Family factors related to children's intrinsic/extrinsic motivational orientation and academic performance.

G. S. Ginsburg, P. Bronstein

Research output: Contribution to journalArticle

Abstract

This study examined 3 familial factors--parental surveillance of homework, parental reactions to grades, and general family style--in relation to children's motivational orientation and academic performance. Family, parent, and child measures were obtained in the home from 93 fifth graders and their parents. Teachers provided a measure of classroom motivational orientation, and grades and achievement scores were obtained from school records. Higher parental surveillance of homework, parental reactions to grades that included negative control, uninvolvement, or extrinsic reward, and over- and undercontrolling family styles were found to be related to an extrinsic motivational orientation and to lower academic performance. On the other hand, parental encouragement in response to grades children received was associated with an intrinsic motivational orientation, and autonomy-supporting family styles were associated with intrinsic motivation and higher academic performance. In addition, socioeconomic level was a significant predictor of motivational orientation and academic performance.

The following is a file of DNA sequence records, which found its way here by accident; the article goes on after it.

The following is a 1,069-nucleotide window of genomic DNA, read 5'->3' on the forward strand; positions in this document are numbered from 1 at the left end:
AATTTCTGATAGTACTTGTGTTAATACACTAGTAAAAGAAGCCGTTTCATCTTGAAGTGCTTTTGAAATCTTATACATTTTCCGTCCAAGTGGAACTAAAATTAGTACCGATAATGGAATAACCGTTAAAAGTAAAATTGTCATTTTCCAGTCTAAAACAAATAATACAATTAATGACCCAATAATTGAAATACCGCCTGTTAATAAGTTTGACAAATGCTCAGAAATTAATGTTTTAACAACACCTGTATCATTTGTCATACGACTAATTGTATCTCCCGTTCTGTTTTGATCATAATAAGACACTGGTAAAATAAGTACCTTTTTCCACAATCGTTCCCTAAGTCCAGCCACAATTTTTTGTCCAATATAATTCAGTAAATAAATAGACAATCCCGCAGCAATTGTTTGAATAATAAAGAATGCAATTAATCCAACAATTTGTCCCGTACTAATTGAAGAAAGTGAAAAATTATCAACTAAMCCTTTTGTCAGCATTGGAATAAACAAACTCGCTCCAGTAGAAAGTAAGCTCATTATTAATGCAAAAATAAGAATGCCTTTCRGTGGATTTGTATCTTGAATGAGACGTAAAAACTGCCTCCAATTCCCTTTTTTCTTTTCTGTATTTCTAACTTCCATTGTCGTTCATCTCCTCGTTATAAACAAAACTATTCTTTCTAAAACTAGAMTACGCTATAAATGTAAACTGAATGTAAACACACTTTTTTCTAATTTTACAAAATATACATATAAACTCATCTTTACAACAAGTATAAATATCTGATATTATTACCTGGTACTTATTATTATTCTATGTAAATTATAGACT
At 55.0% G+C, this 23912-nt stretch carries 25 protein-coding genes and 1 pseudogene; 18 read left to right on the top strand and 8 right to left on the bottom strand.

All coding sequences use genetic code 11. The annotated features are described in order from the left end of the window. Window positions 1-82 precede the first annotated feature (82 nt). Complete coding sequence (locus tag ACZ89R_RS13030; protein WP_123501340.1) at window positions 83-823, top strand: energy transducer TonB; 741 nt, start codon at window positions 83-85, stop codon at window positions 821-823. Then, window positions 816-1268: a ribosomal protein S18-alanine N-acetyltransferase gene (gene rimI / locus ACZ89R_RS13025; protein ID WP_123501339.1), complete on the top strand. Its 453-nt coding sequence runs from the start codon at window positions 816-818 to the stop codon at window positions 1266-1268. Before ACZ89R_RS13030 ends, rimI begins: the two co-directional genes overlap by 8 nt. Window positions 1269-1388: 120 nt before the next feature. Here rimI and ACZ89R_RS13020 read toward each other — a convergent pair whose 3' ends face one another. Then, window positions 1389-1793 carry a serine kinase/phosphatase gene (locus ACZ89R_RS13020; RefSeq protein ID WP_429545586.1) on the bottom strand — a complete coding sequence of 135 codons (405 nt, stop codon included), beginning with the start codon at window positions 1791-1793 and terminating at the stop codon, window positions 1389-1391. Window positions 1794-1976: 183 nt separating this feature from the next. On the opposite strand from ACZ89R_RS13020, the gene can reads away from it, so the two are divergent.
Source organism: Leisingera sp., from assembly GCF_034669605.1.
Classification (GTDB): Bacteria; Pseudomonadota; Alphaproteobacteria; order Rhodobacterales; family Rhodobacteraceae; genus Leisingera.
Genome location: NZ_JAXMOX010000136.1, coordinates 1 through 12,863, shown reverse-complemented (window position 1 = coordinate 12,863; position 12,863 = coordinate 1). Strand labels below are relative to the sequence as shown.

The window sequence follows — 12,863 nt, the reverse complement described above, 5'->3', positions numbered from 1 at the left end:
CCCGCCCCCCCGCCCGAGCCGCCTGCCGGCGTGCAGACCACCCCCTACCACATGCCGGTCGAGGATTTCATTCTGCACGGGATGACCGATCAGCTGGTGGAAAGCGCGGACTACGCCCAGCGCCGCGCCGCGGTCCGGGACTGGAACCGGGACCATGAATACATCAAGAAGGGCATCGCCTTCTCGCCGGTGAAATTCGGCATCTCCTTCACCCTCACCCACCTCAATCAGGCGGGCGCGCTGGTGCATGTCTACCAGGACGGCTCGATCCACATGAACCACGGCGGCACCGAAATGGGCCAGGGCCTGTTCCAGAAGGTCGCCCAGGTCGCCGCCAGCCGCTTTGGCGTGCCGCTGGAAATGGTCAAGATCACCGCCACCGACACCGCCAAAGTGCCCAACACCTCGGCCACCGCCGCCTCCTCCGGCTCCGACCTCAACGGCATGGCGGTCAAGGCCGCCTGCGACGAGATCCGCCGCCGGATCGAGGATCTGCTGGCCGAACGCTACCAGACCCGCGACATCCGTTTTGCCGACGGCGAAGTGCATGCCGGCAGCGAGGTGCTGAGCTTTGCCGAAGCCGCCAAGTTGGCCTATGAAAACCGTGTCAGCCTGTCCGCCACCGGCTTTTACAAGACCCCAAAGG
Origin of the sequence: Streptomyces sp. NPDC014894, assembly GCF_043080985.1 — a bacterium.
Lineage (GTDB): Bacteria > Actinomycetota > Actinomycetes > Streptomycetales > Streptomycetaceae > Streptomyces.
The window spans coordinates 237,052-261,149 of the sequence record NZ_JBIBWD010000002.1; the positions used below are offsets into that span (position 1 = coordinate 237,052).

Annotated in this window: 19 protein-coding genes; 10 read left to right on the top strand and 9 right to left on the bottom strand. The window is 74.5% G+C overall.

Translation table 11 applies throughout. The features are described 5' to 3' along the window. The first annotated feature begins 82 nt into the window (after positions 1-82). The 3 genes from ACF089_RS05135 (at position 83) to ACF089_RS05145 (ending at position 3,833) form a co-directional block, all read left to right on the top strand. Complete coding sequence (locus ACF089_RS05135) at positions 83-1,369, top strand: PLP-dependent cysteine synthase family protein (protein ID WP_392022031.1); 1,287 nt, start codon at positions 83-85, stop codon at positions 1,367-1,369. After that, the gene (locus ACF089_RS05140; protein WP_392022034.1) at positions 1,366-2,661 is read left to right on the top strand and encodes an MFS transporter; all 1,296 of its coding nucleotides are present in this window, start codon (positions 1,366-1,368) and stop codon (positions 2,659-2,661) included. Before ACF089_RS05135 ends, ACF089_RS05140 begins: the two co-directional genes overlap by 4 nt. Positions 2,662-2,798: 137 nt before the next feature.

Original languageEnglish (US)
Pages (from-to)1461-1474
Number of pages14
JournalChild Development
Volume64
Issue number5
StatePublished - Oct 1993
Externally publishedYes

ASJC Scopus subject areas

  • Psychology(all)
  • Developmental and Educational Psychology

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